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Let $p>2$ be prime. Then for abstract reasons the special linear group $\text{SL}_2({\mathbb F}_p)$ possesses a free action on some sphere (one has to check that any abelian subgroup of $\text{SL}_2({\mathbb F}_p)$ is cyclic and that there's at most one element of order $2$).

Does somebody know a concrete example for such a free action for general $p$? (For $p=5$, for example, $\text{SL}_2({\mathbb F}_p)$is the binary icosahedral group which is a subgroup of ${\mathbb S}^3$ thus acting freely on it by multiplication; I'd like to know if there's one single action that can be written down for all $p$ simultaneously).

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Does acting on a sphere mean acting by orthogonal matrices, or is it just a topological action? The former is impossible, because the smallest nontrivial representation of SL_2(F_p) has dimension (p-1)/2. – David Speyer Feb 1 '10 at 13:43
Yes, I just mean a free topological action, not necessarily orthogonal. But concerning your remark on orthogonal actions: How do know that there cannot exist any orthogonal action from the fact on the dimension of the smallest nontrivial representation? – Hanno Becker Feb 1 '10 at 14:25
Could the issue lie in your phrasing "some sphere"? I read this as meaning $\mathbb{S}^n$ for some $n$; maybe David was thinking $\mathbb{S}^2$? – Pete L. Clark Feb 1 '10 at 14:34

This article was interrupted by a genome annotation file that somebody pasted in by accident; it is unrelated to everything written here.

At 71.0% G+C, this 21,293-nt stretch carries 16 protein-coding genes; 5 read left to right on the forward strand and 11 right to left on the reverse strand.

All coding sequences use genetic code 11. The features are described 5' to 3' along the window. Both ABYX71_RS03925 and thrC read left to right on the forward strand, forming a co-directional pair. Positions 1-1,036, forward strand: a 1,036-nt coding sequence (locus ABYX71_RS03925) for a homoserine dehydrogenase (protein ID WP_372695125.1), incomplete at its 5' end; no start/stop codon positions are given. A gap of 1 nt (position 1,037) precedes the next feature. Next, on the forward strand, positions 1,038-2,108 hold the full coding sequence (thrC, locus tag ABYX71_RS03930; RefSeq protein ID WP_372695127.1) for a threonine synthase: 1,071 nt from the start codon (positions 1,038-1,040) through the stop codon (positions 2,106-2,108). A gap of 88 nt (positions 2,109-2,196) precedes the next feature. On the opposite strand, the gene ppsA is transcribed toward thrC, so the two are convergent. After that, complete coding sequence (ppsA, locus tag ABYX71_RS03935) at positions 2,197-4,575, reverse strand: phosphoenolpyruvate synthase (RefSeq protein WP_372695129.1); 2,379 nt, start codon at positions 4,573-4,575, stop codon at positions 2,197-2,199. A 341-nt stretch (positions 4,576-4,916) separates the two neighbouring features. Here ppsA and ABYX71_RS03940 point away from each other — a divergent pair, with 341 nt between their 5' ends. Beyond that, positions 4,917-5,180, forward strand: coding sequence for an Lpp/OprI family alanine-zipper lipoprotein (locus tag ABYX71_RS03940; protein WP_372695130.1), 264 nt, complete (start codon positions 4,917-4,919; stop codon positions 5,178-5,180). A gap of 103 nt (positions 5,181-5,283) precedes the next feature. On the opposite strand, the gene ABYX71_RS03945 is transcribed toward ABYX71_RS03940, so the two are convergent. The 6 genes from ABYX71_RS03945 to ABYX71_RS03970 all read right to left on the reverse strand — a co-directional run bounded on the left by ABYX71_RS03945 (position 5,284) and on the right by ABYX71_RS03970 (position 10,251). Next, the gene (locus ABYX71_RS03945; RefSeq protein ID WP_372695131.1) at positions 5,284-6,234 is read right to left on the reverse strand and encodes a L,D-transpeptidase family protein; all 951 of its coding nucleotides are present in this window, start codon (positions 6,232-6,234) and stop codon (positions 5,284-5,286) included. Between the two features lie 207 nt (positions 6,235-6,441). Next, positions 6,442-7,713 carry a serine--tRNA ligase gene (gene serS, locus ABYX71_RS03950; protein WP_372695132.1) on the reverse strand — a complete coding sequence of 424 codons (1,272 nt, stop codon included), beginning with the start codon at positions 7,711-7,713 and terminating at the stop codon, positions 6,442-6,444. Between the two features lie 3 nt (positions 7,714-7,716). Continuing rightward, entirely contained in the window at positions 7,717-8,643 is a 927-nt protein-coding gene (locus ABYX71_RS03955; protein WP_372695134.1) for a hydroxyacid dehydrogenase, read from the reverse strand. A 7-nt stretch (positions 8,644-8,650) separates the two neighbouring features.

Hanno, could you please explain a bit what you mean by "abstract reasons"? – Dmitri Feb 2 '10 at 0:07
I've added the gt tag. I don't know the answer to either question; all I can say is that there is no single sphere upon which all SL_2(F_p) act orthogonally. This follows from a classical result by Jordan on abelian normal subgroups of finite linear groups in characteristic zero. – algori Feb 2 '10 at 1:33
up vote 11 down vote accepted

Apparently, a linear free action exists only for $p=5$ (if $p\ge 5$), see paper by C. Thomas "Almost linear actions by $SL_2(p)$ on $S^{2n-1}$". There is a weaker notion of an "almost linear" action, and it seems that constructing such actions is a fairly complicated business, using state-of-the-art differential geometry and topology; see arXiv:math/9911250. It seems that simple explicit actions for higher $p$ are not expected (also, of course, the sphere must be odd dimensional, since an orinentation preserving self-map of an even dimensional sphere has a fixed point by the Lefschetz theorem).

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